The following post was submitted to the CopBlock Network by Isiah Holmes, who has been featured several times previously on Cop Block, via the CopBlock.org Submissions Page. In this post, Isiah discusses a program recently started by Gloucester Massachusetts Police Chief Leonard Campanello in which, rather than treating drug abuse as a criminal issue, it’s treated as a disease requiring treatment.
(Note: The Gloucester Police Department’s new drug program was also discussed by Deo in an earlier post published in August of last year, as well as by Dylan Donnelly in a post published in May of last year. While both the previous posts address the same topic, they were written at different time frames relative to the start of the “Angel Program” and contain different perspectives from each author.)
In The World Anew
“You cannot solve a problem from the same consciousness that created it. You must learn to see the world anew.”
No one can deny the profound reservoirs of foresight Albert Einstein surely utilized to conjure those words. In order to evolve our understanding, we must first break the rigid behavioral or ideological loop which has brought us here. No modern SNAFU is more relevant to this phenomenon than the drug war, and its human cost. It’s a war with “soldiers”, aka our police force, who no longer agree with their own method–find them all, arrest them all. In 2015, however, one Massachusetts department found breaking operational standards was worth pulling it’s heroin ravaged community back from the brink.
Gloucester Massachusetts, like a growing percentage of the US, has an overwhelming opioid issue. In fact, according to VICE, the first four months of 2015 saw four local overdose deaths by either heroin or prescription drugs. The deaths, coupled with several other overdose victims who survived, compelled the Gloucester Police Department to mix things up a little. Police Chief Leonard Campanello took to Facebook: “Any addict who walks into the police station with the remainder of their drug equipment or drugs and asks for help will not be charged. Instead,” Campanello continues, “we will walk them through the system toward detox and recovery.” Amazingly, the post’s number of shares–32,000 shares–outnumbers Gloucester’s population of 30,000 people.
The Gloucester PD’s trailblazing initiative, launched June 1st 2015, is formally known as the “Angel Program”. Under the program, VICE reports, Campanello’s officers, upon making contact with a consenting addict, will transport the person to nearby Gilbert Hospital. From there, the patient is assigned an “angel”, according to the Gloucester Times, who then walks them through the rehabilitation process. Also, the Gloucester PD maintains a contingent of volunteers who stay with the patient until an angel arrives. The first patient arrived in Campanello’s station a day after the program was launched. Willfully and peacefully, the 31 year old man arrived at Campanello’s doorstep requesting help.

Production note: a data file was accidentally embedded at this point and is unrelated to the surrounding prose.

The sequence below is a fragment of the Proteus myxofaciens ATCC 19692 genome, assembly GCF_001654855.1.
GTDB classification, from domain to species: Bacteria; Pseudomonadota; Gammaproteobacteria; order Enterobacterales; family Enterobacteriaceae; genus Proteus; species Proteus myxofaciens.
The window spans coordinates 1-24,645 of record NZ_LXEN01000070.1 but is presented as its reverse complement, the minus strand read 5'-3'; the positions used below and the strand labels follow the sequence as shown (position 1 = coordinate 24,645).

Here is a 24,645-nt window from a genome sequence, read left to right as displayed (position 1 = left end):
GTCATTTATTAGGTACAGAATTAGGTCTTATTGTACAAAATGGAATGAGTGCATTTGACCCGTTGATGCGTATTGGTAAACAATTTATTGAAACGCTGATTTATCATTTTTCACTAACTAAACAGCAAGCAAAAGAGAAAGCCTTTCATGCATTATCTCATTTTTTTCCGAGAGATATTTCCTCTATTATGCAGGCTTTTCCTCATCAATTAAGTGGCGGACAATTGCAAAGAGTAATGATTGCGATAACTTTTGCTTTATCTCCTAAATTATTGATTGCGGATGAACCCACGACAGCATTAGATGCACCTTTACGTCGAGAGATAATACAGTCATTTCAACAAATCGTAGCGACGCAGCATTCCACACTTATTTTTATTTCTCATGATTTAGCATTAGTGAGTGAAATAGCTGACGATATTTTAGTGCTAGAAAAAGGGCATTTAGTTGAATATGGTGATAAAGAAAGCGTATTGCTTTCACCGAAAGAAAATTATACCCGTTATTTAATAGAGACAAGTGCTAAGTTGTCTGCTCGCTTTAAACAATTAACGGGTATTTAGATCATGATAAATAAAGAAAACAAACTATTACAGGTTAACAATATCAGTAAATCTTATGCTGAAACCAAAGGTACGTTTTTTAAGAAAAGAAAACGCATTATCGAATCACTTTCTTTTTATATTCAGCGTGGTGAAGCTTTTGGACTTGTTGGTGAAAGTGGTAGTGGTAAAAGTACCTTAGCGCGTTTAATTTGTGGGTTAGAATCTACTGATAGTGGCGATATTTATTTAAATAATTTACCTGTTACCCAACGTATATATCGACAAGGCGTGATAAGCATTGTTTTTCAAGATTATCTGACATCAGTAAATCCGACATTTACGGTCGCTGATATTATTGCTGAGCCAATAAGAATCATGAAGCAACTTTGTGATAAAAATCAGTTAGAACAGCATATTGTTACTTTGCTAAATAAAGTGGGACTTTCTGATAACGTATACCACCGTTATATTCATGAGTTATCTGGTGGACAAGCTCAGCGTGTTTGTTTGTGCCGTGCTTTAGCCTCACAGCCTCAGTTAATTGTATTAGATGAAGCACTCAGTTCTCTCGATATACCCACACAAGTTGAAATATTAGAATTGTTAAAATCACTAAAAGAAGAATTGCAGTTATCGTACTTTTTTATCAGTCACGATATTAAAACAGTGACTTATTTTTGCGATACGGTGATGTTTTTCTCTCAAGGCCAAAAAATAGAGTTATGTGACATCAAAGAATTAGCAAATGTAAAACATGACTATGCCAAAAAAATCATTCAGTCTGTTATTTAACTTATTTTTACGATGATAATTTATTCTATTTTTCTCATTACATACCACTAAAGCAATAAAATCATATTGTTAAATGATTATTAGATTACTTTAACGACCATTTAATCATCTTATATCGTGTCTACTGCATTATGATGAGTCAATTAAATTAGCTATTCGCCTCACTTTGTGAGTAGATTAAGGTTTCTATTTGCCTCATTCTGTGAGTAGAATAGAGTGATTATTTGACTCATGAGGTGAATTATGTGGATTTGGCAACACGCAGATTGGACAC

It didn’t take long for word of the program to start mushrooming across the nation. Out of state rehab centers offered anything they could including, VICE reports, scholarships to help pay for transport and treatment. In spite of all this, true success relies on a non-existent level of trust between the addict and the officers. “Someone has to take the first step”, says Campanello, “that’s all we can do.”
The chief, aware of relations between cops and non-cops, pointed out that they must “show that we are good to our word.” This can’t happen if even dying addicts frown at the idea of surrendering, with or without drugs, inside the walls of a station. Holding true to Albert Einstein’s old quote, Police Chief Campanello insists his officers have “come to consensus as a department that we’re not going to arrest our way out of the addiction problem.” Campanello later went on record, the Gloucester Times reports, pointing out “the important piece to all of this. For law enforcement to extend a helping hand”, says the chief, “and we’ve started to do that.”
Gloucester PD also made an overdose “antidote” available at local pharmacies without a prescription. According to VICE, the nasal spray–Narcon– is capable of instantly stopping even severe overdoses. Gary Langis, Gloucester resident and harm reduction activist since the 80’s, delivers Narcon door-to-door. “I think it’s a good thing that they’re having this conversation”, says Langis, “and looking at drug users as not a criminal thing, but as people that need a little help.” Langis, like many, expresses doubts that a population which police have historically “marginalized and demonized” is going to be willing to trust them. Landis’s fears may prove valid, as Gloucester officers remain obligated to charge users they get off the street, according to VICE.
It would appear, however, that this particular police department, or at least its leader, is willing to move past this status quo. “Your life”, he says, referring to Gloucester’s addicts, CNN reports, “is more meaningful than your death. Don’t be ashamed of your illness. We are not ashamed of you, it’s time…come and get the help.” Following the Gloucester PD’s empathy fueled leap of faith, towns in 17 other states promptly adopted the Angel Program.
A large component to ending the drug war is, indeed, legalizing marijuana. Another, perhaps, vastly more profound component is caring about the people the war hurts, ruins, or kills. We have to care about one another, and America’s current narcotics policy stands as the antithesis to this end. Now, let’s use the momentum from this small victory as a point of encouragement for municipalities elsewhere to get on board with the revolution.
– Isiah Holmes